Pzizz Relax for iPhone
At a Glance
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If you like to nap, or, like me, need to nap sometime during the day to rejuvenate yourself, there's a good change you'll find Pzizz Relax for the iPhone to be a helpful piece of napping equipment. Pzizz Relax, like its longer-lived, more complex PC and Mac versions, Pzizz Energizer and Pzizz Sleep, enables you to create a customized, relaxing sleep soundtrack.
With a combination of soothing music, positive and calming words, and just-right wake-up alarm, I found Pzizz Relax did the trick for me nearly ever time I tried to take a midday 20- or 30-minute snooze break.
With Pzizz Relax playing on my headphones, I was able to fall asleep quickly and wake up, when I was supposed to, feeling refreshed. That's what the app is trying to assist with. But there's a rub: I'm a small sample, and I have no trouble taking short naps, without Pzizz. However, my experience was positive, as it was when I reviewed the full-fledged Mac version more than three years ago. And although this review is based on my personal experience, it's worth noting that Pzizz Relax is very highly rated by iTunes App Store reviewers. So there are plenty of other people out there who are feeling pretty good about Pzizz.
Pzizz Relax is simpler and has fewer customization options than its bigger-box version, which is understandable (and forgivable) when you consider the price difference ($3 vs. $40 for Pzizz Energizer, the "daytime" version of the Mac/PC program), and, well, the processing capabilities and memory capacity of a full-fledged laptop or desktop computer compared to an iPhone. What you can do is choose your nap length (10-90 minutes), and separately adjust the volume of the voice and music/sound effects that combine to make a soundtrack. What Pzizz Relax does nearly as well as the full-fledged computer program is make unique relaxation soundtracks, and, as the company claims on its Web site, these soundtracks do sound "seamless."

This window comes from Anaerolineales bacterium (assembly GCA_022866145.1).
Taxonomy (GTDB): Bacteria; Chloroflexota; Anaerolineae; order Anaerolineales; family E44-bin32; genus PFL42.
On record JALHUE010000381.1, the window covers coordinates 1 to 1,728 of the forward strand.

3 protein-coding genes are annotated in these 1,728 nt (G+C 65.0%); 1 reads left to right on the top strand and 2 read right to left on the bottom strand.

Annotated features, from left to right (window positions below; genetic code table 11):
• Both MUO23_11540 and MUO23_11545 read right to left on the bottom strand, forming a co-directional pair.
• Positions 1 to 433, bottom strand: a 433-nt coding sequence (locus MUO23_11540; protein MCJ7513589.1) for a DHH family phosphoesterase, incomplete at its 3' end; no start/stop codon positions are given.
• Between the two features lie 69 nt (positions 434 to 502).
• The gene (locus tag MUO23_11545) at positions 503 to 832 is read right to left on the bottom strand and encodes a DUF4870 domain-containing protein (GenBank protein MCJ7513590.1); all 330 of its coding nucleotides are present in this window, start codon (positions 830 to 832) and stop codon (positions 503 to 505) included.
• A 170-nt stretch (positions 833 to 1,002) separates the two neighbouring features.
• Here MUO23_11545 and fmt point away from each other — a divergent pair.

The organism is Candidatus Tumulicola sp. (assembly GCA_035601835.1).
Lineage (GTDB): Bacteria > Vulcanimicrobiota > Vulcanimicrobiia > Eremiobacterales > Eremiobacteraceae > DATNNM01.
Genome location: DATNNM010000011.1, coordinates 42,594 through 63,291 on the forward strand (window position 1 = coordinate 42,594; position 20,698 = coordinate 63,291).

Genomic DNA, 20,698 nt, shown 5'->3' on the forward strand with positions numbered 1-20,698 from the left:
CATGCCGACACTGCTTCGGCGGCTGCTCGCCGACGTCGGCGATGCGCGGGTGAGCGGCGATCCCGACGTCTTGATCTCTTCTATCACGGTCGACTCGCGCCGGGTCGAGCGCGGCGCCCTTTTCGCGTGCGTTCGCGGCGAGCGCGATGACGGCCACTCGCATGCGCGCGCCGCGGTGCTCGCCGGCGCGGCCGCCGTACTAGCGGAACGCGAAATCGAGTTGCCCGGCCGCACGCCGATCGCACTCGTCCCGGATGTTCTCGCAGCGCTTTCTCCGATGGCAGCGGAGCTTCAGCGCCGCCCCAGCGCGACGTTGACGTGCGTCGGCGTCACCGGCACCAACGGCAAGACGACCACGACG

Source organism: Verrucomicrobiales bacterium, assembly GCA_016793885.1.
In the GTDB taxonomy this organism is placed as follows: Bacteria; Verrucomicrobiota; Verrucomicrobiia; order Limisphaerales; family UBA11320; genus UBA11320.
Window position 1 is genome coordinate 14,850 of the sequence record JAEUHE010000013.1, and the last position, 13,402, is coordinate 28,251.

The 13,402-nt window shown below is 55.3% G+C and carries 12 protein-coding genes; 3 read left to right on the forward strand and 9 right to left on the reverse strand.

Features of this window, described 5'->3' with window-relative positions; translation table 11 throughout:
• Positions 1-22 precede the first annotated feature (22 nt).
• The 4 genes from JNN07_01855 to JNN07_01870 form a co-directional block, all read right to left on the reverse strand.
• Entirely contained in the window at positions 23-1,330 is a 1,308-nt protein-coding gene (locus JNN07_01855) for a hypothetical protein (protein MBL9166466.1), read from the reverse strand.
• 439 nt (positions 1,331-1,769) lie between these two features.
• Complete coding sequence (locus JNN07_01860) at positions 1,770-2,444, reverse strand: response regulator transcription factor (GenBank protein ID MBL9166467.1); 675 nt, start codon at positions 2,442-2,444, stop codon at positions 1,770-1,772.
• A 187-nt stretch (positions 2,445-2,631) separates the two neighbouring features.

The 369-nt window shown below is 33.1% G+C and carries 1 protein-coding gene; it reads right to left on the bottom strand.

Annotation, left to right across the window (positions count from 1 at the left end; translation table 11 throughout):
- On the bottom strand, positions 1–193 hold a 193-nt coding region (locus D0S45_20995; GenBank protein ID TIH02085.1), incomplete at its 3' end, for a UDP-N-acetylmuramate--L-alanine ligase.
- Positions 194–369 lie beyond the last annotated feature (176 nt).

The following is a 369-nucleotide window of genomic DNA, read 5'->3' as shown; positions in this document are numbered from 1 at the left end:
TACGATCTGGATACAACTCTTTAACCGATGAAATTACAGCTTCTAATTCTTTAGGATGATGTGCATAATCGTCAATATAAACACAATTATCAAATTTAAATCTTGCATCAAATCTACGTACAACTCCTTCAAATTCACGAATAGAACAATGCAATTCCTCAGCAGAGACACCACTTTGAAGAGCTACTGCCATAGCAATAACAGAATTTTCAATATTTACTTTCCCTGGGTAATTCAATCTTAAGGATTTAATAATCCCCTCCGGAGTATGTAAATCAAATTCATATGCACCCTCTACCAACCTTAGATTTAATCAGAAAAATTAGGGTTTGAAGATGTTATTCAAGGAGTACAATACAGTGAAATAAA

However, in my very enjoyable and relaxing tests, Pzizz Relax seemed to be obviously less "robust" than the Mac/PC versions, in that the spoken word phrases seemed more repetitive, and the composite soundtracks a bit less variable. I'm using the term "seemed" here quite purposefully, as I admit to having been half-asleep when noticing these things.
For a low price, though, Pzizz Relax makes good on its promise to provide you with a variety of customizable, positive, and soothing soundtracks that would cost a whole lot more than if you, say, decided to purchase a bunch of different relaxation CDs. I like relaxation CDs (which, if you're looking, usually fall under the "meditation" or "hypnosis" categories), and some of them stand out as superior in quality than any given Pzizz Relax soundtrack. (Personally I'm fond of Paul McKenna's soothing British tones on his "I Can Make You Sleep" CD; your preferences will almost certainly vary.)
That said, even sleepyheads can get bored of the same old same old, and for those who need some sounds to bring them down, repetition is sometimes counterproductive. That is what makes Pzizz Relax most impressive—it provides plenty of variety in a small package, and it works. You can even test it out for yourself before buying: Pzizz Technology provides a form on its Web site that allows you to request some free sample MP3 soundtracks.
[Jeff Merron is a freelance writer and editor living in North Carolina.]